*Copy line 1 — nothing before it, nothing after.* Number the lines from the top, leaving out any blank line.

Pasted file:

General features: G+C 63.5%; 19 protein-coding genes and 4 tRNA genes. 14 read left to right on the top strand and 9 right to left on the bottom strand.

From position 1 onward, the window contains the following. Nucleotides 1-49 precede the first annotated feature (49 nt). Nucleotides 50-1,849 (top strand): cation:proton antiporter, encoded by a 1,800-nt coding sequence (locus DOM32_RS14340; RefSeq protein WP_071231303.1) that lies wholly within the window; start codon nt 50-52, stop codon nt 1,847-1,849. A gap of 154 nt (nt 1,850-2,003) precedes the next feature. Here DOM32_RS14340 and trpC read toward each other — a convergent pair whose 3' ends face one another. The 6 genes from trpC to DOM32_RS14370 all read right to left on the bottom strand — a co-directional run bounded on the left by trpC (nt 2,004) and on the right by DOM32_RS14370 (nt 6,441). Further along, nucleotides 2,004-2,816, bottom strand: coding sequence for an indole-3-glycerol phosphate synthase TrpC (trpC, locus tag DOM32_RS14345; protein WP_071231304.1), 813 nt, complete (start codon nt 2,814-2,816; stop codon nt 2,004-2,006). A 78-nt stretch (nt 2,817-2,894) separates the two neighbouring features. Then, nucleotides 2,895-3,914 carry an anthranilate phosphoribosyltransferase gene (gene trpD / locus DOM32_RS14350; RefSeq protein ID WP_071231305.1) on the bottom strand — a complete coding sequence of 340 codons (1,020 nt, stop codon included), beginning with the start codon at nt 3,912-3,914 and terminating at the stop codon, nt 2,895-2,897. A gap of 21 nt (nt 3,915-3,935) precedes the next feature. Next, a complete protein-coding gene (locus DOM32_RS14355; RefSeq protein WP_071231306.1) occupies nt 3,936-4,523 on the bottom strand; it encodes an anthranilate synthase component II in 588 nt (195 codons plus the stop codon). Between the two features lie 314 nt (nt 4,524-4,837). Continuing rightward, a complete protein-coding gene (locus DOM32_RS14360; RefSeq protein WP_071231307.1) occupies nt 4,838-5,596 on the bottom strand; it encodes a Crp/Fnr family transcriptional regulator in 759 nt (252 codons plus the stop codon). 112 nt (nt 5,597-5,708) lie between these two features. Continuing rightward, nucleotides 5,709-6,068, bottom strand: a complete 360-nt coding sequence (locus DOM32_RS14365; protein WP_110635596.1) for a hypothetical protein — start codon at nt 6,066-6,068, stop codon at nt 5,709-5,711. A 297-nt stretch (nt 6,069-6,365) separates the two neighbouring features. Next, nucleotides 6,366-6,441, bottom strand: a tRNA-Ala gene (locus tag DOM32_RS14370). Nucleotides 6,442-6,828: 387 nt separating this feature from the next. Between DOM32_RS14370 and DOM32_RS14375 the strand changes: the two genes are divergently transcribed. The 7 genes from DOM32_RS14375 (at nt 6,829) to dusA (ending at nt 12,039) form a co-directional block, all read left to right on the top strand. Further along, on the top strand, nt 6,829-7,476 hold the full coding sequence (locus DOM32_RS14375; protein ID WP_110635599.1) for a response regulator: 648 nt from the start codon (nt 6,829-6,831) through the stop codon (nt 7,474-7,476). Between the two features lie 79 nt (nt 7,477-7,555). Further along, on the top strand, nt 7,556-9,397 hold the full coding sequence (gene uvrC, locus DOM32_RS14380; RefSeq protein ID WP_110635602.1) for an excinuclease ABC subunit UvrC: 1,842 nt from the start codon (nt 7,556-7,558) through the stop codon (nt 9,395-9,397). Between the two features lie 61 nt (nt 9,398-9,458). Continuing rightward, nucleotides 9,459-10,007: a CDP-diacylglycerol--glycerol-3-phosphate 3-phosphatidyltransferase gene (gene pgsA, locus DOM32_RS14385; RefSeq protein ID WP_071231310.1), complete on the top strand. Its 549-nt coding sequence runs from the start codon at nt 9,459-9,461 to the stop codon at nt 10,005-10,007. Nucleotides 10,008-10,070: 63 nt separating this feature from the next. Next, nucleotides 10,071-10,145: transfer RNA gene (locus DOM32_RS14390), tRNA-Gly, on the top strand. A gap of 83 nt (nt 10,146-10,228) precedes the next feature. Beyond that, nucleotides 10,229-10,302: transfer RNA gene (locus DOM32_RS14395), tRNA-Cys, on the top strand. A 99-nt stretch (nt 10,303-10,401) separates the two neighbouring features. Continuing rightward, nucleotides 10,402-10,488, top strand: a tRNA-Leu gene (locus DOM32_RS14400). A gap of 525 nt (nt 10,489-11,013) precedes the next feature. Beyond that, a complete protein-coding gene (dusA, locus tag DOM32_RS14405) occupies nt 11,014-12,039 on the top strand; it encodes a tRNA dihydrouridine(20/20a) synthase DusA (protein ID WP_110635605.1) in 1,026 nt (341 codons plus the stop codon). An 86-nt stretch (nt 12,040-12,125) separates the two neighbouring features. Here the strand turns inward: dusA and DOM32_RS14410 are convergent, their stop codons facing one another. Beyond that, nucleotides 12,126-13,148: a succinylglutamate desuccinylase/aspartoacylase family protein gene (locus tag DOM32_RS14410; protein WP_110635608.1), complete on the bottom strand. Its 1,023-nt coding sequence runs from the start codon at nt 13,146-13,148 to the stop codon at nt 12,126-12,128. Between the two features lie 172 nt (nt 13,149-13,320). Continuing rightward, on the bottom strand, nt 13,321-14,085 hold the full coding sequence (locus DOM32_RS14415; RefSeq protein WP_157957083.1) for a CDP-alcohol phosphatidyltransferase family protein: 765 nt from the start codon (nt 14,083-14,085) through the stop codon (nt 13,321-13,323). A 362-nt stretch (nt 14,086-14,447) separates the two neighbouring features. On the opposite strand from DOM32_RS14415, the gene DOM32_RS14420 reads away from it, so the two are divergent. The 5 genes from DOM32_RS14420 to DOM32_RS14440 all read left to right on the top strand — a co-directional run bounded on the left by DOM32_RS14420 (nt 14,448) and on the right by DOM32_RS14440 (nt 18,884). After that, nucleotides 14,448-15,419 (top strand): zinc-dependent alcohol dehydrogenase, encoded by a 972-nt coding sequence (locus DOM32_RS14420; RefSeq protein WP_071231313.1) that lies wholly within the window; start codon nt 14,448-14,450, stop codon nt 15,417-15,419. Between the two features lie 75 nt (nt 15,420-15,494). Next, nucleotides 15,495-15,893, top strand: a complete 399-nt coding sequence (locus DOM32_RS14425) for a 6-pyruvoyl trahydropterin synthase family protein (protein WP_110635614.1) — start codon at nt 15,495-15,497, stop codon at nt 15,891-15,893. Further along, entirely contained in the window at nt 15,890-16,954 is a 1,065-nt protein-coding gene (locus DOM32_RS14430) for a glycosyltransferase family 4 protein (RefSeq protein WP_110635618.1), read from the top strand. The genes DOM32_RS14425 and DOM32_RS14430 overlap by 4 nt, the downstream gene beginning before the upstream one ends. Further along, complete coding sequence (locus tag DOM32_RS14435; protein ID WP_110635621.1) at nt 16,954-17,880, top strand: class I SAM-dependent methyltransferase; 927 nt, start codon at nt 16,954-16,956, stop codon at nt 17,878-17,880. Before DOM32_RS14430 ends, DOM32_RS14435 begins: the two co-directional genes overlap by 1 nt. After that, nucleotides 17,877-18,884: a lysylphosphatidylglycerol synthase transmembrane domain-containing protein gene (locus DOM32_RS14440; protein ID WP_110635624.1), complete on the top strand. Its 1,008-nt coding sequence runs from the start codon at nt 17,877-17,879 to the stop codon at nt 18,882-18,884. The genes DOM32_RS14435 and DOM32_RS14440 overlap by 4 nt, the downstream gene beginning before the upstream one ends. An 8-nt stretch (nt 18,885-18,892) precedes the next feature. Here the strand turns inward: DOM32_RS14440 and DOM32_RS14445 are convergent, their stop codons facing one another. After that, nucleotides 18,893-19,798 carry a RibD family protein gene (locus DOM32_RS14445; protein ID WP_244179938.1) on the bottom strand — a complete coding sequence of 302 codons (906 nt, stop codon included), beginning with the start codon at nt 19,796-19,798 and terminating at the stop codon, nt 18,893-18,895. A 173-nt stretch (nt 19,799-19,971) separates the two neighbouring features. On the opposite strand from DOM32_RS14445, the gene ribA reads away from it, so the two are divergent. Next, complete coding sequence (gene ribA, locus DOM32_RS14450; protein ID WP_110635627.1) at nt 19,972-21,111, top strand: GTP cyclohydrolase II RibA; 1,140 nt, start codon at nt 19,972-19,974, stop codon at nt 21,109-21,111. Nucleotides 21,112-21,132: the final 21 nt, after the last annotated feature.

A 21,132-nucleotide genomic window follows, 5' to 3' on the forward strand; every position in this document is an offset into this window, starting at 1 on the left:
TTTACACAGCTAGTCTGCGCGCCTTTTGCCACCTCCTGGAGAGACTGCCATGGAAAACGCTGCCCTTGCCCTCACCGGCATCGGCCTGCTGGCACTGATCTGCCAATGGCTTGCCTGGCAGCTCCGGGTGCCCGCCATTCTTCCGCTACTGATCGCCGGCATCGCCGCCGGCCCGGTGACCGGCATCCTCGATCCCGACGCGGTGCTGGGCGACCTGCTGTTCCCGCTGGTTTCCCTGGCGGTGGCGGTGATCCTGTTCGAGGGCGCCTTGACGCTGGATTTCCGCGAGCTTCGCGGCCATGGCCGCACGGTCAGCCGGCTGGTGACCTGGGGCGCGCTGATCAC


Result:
General features: G+C 63.5%; 19 protein-coding genes and 4 tRNA genes. 14 read left to right on the top strand and 9 right to left on the bottom strand.